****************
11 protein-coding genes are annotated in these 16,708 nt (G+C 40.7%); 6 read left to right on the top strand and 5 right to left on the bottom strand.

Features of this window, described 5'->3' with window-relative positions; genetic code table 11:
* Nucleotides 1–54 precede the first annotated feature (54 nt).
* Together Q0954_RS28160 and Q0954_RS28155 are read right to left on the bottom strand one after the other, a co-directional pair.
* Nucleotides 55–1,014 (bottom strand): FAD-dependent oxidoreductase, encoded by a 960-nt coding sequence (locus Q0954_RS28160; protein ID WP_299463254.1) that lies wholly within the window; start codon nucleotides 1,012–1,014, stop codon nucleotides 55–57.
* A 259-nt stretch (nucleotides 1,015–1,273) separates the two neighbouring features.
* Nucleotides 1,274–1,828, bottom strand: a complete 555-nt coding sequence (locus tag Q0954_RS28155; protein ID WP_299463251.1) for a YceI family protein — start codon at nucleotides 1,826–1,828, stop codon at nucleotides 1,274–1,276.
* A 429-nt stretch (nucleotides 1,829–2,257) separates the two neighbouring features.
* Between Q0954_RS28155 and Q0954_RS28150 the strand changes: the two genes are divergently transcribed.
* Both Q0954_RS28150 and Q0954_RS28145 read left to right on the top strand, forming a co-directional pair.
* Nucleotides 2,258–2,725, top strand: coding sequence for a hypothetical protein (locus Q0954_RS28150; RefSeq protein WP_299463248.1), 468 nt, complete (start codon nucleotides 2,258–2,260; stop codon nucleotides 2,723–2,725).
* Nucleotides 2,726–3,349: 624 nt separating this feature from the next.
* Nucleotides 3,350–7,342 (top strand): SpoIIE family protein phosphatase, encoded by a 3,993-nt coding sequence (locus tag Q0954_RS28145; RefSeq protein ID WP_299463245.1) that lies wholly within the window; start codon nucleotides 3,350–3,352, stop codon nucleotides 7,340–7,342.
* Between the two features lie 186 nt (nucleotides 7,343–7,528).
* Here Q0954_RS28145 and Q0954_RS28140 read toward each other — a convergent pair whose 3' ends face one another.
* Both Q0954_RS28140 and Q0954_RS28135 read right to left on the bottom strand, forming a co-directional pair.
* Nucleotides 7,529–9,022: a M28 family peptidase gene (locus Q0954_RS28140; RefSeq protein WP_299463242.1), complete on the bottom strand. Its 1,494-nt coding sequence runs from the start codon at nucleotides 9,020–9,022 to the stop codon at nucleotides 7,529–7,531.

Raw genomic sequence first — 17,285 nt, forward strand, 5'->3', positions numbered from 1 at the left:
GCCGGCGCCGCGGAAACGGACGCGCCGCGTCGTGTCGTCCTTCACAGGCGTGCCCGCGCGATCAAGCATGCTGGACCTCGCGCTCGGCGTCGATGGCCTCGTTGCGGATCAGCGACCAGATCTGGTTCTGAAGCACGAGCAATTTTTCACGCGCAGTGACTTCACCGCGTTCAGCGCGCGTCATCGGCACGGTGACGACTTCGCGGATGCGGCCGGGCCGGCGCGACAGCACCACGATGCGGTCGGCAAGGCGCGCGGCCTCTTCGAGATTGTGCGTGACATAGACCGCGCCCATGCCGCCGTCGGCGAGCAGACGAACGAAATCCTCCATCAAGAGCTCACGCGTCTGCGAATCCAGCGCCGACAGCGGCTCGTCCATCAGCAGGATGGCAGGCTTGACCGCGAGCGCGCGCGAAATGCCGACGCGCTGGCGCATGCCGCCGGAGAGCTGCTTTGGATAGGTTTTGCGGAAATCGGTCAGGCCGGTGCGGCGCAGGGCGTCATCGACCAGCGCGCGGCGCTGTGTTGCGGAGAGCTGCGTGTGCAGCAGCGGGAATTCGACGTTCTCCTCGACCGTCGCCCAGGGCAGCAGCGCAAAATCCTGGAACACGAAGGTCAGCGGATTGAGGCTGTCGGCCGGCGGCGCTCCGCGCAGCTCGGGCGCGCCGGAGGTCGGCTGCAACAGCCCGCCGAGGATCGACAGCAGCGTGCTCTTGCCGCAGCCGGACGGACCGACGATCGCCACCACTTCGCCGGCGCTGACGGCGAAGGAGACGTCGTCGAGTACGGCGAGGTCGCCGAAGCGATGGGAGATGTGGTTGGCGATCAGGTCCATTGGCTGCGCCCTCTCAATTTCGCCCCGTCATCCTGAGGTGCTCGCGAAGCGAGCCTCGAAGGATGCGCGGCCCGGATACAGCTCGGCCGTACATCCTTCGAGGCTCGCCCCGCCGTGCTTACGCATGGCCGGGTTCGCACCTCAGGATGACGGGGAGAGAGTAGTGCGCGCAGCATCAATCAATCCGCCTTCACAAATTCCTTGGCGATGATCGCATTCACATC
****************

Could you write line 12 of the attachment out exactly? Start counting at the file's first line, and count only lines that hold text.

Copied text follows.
* Nucleotides 2,726–3,349: 624 nt separating this feature from the next.